This is what the newly-opened Gucci Archive in Oltrarno district looks like
We take you inside the immense historical archive of the fashion house founded 100 years ago in Florence. Our exclusive experience at Palazzo Settimanni in the Oltrarno district
Florence, the cradle of Italian-made products and Italian fashion, will now have an important addition to this incredible story linked to the genius of its craftsmen. A unique, centuries-old tradition born centuries ago in the alleys of the Oltrarno to satisfy the magnificence of the Medici: between the 16th and 17th centuries, during the Grand Ducal era, the virtuosity in every field of beauty achieved by the Medici court reached heights that no other European court could match. In this period, around Palazzo Pitti (where the Medici had moved their residence) artisan workshops began to multiply to satisfy the needs of the court: carpenters, goldsmiths, silversmiths, upholsterers, cabinetmakers, framers, shoemakers, tailors, tanners, leatherworkers.
It's quite an effect, then, to cross the threshold of the 15th-century Palazzo Settimanni, between Piazza Santo Spirito and Palazzo Pitti, where Gucci opened its first workshop in 1953 and now, after years of work and restoration entrusted to local craftsmen (from the parquet to the terracotta floors, from pietra serena to the wrought iron of the gigantic vaults and high shelving, from the sofas to the tables), it preserves all its historical archive: the entire history of Gucci from the 1920s to the latest collection of Alessandro Michele, the artistic director to whom we also owe this monumental work of archiving.
This santa scantorum is only accessible to Gucci employees, it is also called Gucci Education, and is used to train the brand's employees. We at Firenze Made in Tuscany had the chance to see it and here we are to share this incredible experience with you.
THE GUCCI ARCHIVE AT PALAZZO SETTIMANNI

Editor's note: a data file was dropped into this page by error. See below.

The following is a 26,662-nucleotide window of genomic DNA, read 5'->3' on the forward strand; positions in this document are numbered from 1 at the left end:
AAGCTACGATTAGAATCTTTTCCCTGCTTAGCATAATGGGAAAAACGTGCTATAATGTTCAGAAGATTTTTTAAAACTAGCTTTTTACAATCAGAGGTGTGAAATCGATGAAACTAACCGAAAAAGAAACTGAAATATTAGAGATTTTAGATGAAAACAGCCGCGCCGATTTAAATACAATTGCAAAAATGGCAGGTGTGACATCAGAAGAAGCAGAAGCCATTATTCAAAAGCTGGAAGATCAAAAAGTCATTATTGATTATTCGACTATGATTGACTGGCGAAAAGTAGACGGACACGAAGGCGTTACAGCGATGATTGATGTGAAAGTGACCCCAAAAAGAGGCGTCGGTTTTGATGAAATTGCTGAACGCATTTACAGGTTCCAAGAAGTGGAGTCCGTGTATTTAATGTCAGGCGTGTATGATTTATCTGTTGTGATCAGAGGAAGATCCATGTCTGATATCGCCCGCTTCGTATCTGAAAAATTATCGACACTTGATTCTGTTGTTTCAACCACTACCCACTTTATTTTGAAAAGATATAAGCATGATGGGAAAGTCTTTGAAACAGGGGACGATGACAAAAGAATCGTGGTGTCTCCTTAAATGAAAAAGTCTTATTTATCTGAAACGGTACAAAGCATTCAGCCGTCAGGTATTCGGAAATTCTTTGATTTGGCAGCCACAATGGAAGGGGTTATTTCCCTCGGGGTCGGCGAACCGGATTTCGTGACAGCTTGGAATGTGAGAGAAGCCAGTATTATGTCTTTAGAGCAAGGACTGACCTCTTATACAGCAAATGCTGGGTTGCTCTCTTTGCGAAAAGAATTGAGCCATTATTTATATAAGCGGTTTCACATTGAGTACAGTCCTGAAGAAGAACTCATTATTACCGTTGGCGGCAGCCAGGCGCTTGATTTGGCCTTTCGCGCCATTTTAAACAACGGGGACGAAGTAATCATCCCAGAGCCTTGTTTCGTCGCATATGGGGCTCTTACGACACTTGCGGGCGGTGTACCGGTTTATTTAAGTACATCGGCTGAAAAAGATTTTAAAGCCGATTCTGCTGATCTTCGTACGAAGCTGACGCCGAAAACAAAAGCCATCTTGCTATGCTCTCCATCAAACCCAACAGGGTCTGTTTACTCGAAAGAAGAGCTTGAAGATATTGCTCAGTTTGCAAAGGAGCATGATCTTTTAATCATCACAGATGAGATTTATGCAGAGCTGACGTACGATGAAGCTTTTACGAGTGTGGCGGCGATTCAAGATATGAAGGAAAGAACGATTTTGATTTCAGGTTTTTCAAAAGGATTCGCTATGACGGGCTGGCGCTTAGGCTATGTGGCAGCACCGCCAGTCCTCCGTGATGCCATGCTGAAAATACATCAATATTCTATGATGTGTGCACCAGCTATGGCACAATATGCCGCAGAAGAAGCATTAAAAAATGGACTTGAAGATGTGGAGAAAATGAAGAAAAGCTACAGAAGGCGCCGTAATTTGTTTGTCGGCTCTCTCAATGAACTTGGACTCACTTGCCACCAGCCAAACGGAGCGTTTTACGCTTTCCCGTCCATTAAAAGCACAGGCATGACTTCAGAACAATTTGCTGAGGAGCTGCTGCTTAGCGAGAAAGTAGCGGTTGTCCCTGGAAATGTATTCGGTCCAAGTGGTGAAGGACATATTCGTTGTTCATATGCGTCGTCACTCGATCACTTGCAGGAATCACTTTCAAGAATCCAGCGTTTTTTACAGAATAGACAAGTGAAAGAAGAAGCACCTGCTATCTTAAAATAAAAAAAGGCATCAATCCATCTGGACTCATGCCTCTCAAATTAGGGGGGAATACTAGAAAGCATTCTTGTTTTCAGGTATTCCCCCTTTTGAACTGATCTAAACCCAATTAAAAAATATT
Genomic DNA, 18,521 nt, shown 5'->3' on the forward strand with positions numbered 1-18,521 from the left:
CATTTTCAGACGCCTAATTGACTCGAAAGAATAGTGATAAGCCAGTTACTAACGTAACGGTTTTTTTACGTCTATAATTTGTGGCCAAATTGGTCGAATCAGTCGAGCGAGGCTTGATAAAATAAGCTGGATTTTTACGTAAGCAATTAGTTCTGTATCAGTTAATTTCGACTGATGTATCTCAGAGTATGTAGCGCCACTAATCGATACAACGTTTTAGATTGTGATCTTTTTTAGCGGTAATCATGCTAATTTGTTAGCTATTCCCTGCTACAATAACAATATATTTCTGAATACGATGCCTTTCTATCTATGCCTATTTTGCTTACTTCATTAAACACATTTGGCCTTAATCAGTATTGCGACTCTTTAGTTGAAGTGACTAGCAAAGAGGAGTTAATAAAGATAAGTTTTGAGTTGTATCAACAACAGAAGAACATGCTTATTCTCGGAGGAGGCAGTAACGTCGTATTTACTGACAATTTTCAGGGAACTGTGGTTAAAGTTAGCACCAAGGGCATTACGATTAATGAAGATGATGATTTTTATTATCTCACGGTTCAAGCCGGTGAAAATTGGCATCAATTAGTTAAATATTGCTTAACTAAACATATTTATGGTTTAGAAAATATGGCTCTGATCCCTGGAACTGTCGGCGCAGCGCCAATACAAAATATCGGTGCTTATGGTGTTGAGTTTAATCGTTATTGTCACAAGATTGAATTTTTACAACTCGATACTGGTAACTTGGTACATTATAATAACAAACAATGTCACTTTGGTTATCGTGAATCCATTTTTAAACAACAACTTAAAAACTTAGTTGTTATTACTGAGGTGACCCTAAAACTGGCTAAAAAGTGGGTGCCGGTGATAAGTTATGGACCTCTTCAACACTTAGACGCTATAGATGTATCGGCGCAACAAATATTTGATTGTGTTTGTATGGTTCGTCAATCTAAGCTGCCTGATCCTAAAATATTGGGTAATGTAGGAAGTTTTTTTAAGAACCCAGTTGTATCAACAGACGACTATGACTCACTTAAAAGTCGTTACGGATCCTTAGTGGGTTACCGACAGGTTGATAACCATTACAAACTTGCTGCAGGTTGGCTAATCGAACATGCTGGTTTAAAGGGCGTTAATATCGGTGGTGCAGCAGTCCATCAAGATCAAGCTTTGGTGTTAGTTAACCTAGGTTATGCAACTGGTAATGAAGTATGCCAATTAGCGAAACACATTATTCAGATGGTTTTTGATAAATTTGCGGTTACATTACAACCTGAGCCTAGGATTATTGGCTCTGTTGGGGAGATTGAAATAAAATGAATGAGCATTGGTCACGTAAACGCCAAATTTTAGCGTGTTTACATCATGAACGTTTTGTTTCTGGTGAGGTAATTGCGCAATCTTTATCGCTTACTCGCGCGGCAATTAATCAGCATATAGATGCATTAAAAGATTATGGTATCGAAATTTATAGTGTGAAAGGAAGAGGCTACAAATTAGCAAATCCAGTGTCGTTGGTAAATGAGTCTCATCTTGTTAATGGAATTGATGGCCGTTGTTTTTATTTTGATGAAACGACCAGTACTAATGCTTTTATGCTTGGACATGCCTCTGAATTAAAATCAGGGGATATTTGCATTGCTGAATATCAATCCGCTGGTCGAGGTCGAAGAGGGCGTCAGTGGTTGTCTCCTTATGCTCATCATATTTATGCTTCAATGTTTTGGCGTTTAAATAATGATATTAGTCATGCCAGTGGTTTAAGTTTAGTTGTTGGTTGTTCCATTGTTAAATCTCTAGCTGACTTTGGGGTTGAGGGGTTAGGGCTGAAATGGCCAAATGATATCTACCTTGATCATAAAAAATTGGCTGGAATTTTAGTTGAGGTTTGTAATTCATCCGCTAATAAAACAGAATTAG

In the 2800 square metres distributed over 5 floors, starting from the cellars, the company's archive is divided into each sector.
Our Gucci experience begins on the ground floor where, around a beautiful open-air courtyard decorated with plants with long green leaves and purple flowers, inside large metal and glass cases with brass handles, there are enchanting displays of the legendary bags: the Jackie, the Bamboo and the Morse. Along the walls of this cloister-like covered quadrilateral, a number of rooms of wonder open up: each one contains collections of vintage handbags (Hortus Deliciarum room), small leather goods and vintage belts (Prato di Ganimede room), the exhibition room (Swan room), vintage and contemporary jewellery (Le Marché des Merveilles room), and vintage luggage (1921 Rifondazione room).
The first floor is accessed via narrow stone staircases. Here are the scarves, the clothes stored in breathable, transparent organza bags, sewn by the maison's seamstresses, and the shoes. This floor, too, is divided into rooms with evocative and powerful names: Jupiter's Garden, The Alchemist's Garden, Serapis, Aveugle par Amour, to name but a few... The eyes wander restlessly. They skim over the dress in which Lady Gaga was photographed a few days ago on the set of Ridley Scott's Gucci film, for which the fashion house has made its archive available. In a special room, the most spectacular gowns are on display: those of actress Dakota Johnson or Gucci's muse, Florence Welch, as well as the cloak worn on stage at the Ariston by Achille Lauro. They are kept in a crystal case whose walls rest on steel rails fixed to the floor: they open and close on command in an evocative mechanical movement of yesteryear.
The basement is divided into the Radura (porcelain and household items), Herbarium (desk items) and Maison de L'Amour (leisure items) rooms. Here, one rediscovers an infinity of lifestyle accessories, with a perfectly contemporary function and design, that 60 or 70 years ago were destined to complete the brand's aesthetic: an incredible extension of the range from lighters to umbrellas, from card holders to travel kits, to wicker picnic baskets fully equipped with crockery.
In short, here we have travelled through 100 years of history, that of a legendary brand but also of Florentine craftsmanship. A physical place that sits side by side with an innovative digital ecosystem in a marriage between the traditional learning structure and new virtual spaces. "A place where apparently the past is preserved, but which is actually a bridge to the contemporary," explains Alessandro Michele. "An ancient building is a living thing. Like fashion".
The number of Gucci locations in Florence grows with this new archive location:
The Gucci factory at Casellina in Scandicci
The Gucci boutique at 73r Via de' Tornabuoni
The Gucci Garden in the ancient Palazzo della Mercanzia in Piazza della Signoria, a magical place wanted in 2018 by creative director Alessandro Michele, which contains the dynamic story of Gucci's history among archival pieces and contemporary objects (on the first and second floors), the shop of special editions, and the Gucci Osteria bistrot conceived and curated by Massimo Bottura and led by chef Karime Lopez (on the ground floor).
Palazzo Settimanni, in Via delle Caldaie, 7 houses the Gucci Archives and Gucci education.